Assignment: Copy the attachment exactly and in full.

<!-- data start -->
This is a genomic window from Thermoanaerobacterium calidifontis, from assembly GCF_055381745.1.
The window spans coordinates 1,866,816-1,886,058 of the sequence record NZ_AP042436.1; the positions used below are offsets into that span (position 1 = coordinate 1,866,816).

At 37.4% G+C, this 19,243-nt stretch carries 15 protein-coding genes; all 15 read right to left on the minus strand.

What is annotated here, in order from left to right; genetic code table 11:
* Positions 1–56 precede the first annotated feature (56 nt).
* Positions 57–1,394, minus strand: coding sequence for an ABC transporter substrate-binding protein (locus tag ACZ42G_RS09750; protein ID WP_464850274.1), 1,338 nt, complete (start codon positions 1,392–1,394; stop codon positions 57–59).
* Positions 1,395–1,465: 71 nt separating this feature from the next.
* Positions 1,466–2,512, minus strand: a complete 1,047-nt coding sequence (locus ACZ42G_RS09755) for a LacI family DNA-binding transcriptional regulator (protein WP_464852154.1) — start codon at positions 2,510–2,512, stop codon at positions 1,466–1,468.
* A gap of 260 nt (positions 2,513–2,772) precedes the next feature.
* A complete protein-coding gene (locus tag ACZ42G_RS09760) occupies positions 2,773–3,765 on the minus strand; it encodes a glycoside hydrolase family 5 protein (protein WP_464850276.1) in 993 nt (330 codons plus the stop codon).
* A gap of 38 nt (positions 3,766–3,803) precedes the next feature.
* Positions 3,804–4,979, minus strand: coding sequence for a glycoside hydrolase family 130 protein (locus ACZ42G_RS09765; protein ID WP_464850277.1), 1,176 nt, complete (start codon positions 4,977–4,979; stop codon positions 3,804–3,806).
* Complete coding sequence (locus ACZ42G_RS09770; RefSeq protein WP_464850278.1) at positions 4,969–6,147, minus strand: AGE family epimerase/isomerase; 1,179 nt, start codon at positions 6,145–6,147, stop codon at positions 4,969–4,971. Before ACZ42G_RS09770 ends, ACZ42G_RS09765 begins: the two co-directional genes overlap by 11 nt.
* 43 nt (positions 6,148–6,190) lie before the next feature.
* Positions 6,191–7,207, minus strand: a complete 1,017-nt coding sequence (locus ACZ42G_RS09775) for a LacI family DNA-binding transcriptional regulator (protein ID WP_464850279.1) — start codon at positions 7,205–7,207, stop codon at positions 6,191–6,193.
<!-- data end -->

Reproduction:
This is a genomic window from Thermoanaerobacterium calidifontis, from assembly GCF_055381745.1.
The window spans coordinates 1,866,816-1,886,058 of the sequence record NZ_AP042436.1; the positions used below are offsets into that span (position 1 = coordinate 1,866,816).

At 37.4% G+C, this 19,243-nt stretch carries 15 protein-coding genes; all 15 read right to left on the minus strand.

What is annotated here, in order from left to right; genetic code table 11:
* Positions 1–56 precede the first annotated feature (56 nt).
* Positions 57–1,394, minus strand: coding sequence for an ABC transporter substrate-binding protein (locus tag ACZ42G_RS09750; protein ID WP_464850274.1), 1,338 nt, complete (start codon positions 1,392–1,394; stop codon positions 57–59).
* Positions 1,395–1,465: 71 nt separating this feature from the next.
* Positions 1,466–2,512, minus strand: a complete 1,047-nt coding sequence (locus ACZ42G_RS09755) for a LacI family DNA-binding transcriptional regulator (protein WP_464852154.1) — start codon at positions 2,510–2,512, stop codon at positions 1,466–1,468.
* A gap of 260 nt (positions 2,513–2,772) precedes the next feature.
* A complete protein-coding gene (locus tag ACZ42G_RS09760) occupies positions 2,773–3,765 on the minus strand; it encodes a glycoside hydrolase family 5 protein (protein WP_464850276.1) in 993 nt (330 codons plus the stop codon).
* A gap of 38 nt (positions 3,766–3,803) precedes the next feature.
* Positions 3,804–4,979, minus strand: coding sequence for a glycoside hydrolase family 130 protein (locus ACZ42G_RS09765; protein ID WP_464850277.1), 1,176 nt, complete (start codon positions 4,977–4,979; stop codon positions 3,804–3,806).
* Complete coding sequence (locus ACZ42G_RS09770; RefSeq protein WP_464850278.1) at positions 4,969–6,147, minus strand: AGE family epimerase/isomerase; 1,179 nt, start codon at positions 6,145–6,147, stop codon at positions 4,969–4,971. Before ACZ42G_RS09770 ends, ACZ42G_RS09765 begins: the two co-directional genes overlap by 11 nt.
* 43 nt (positions 6,148–6,190) lie before the next feature.
* Positions 6,191–7,207, minus strand: a complete 1,017-nt coding sequence (locus ACZ42G_RS09775) for a LacI family DNA-binding transcriptional regulator (protein ID WP_464850279.1) — start codon at positions 7,205–7,207, stop codon at positions 6,191–6,193.